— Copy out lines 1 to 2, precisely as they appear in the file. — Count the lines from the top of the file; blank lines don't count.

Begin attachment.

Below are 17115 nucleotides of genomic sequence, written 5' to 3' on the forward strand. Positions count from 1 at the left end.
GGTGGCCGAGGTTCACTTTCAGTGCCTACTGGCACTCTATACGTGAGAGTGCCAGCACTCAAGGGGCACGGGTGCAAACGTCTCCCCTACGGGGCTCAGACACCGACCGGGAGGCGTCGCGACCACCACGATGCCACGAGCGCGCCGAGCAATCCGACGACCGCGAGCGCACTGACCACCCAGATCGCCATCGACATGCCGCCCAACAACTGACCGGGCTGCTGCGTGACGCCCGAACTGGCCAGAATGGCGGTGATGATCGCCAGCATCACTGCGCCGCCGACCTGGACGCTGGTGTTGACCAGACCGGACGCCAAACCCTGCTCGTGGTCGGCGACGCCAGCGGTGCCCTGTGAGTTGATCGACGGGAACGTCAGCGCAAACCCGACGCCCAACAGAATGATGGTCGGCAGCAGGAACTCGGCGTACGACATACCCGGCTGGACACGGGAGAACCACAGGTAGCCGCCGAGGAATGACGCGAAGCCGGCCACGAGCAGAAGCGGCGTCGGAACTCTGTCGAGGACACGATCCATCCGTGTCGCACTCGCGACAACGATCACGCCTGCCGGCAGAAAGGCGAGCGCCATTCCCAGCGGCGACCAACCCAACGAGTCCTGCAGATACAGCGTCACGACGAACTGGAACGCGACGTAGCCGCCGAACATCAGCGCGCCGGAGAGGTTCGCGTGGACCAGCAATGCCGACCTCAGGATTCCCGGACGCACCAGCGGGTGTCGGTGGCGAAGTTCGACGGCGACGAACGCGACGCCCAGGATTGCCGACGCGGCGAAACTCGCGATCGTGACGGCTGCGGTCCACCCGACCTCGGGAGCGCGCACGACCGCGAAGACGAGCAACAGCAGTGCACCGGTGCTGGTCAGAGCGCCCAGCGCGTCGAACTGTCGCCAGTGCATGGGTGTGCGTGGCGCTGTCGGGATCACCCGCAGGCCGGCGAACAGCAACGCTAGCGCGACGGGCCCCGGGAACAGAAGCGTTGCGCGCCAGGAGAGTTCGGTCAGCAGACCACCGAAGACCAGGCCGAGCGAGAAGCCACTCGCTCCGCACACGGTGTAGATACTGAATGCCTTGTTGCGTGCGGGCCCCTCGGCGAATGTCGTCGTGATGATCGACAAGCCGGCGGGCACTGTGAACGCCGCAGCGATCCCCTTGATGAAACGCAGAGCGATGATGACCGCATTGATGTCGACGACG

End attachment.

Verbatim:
Below are 17115 nucleotides of genomic sequence, written 5' to 3' on the forward strand. Positions count from 1 at the left end.
GGTGGCCGAGGTTCACTTTCAGTGCCTACTGGCACTCTATACGTGAGAGTGCCAGCACTCAAGGGGCACGGGTGCAAACGTCTCCCCTACGGGGCTCAGACACCGACCGGGAGGCGTCGCGACCACCACGATGCCACGAGCGCGCCGAGCAATCCGACGACCGCGAGCGCACTGACCACCCAGATCGCCATCGACATGCCGCCCAACAACTGACCGGGCTGCTGCGTGACGCCCGAACTGGCCAGAATGGCGGTGATGATCGCCAGCATCACTGCGCCGCCGACCTGGACGCTGGTGTTGACCAGACCGGACGCCAAACCCTGCTCGTGGTCGGCGACGCCAGCGGTGCCCTGTGAGTTGATCGACGGGAACGTCAGCGCAAACCCGACGCCCAACAGAATGATGGTCGGCAGCAGGAACTCGGCGTACGACATACCCGGCTGGACACGGGAGAACCACAGGTAGCCGCCGAGGAATGACGCGAAGCCGGCCACGAGCAGAAGCGGCGTCGGAACTCTGTCGAGGACACGATCCATCCGTGTCGCACTCGCGACAACGATCACGCCTGCCGGCAGAAAGGCGAGCGCCATTCCCAGCGGCGACCAACCCAACGAGTCCTGCAGATACAGCGTCACGACGAACTGGAACGCGACGTAGCCGCCGAACATCAGCGCGCCGGAGAGGTTCGCGTGGACCAGCAATGCCGACCTCAGGATTCCCGGACGCACCAGCGGGTGTCGGTGGCGAAGTTCGACGGCGACGAACGCGACGCCCAGGATTGCCGACGCGGCGAAACTCGCGATCGTGACGGCTGCGGTCCACCCGACCTCGGGAGCGCGCACGACCGCGAAGACGAGCAACAGCAGTGCACCGGTGCTGGTCAGAGCGCCCAGCGCGTCGAACTGTCGCCAGTGCATGGGTGTGCGTGGCGCTGTCGGGATCACCCGCAGGCCGGCGAACAGCAACGCTAGCGCGACGGGCCCCGGGAACAGAAGCGTTGCGCGCCAGGAGAGTTCGGTCAGCAGACCACCGAAGACCAGGCCGAGCGAGAAGCCACTCGCTCCGCACACGGTGTAGATACTGAATGCCTTGTTGCGTGCGGGCCCCTCGGCGAATGTCGTCGTGATGATCGACAAGCCGGCGGGCACTGTGAACGCCGCAGCGATCCCCTTGATGAAACGCAGAGCGATGATGACCGCATTGATGTCGACGACG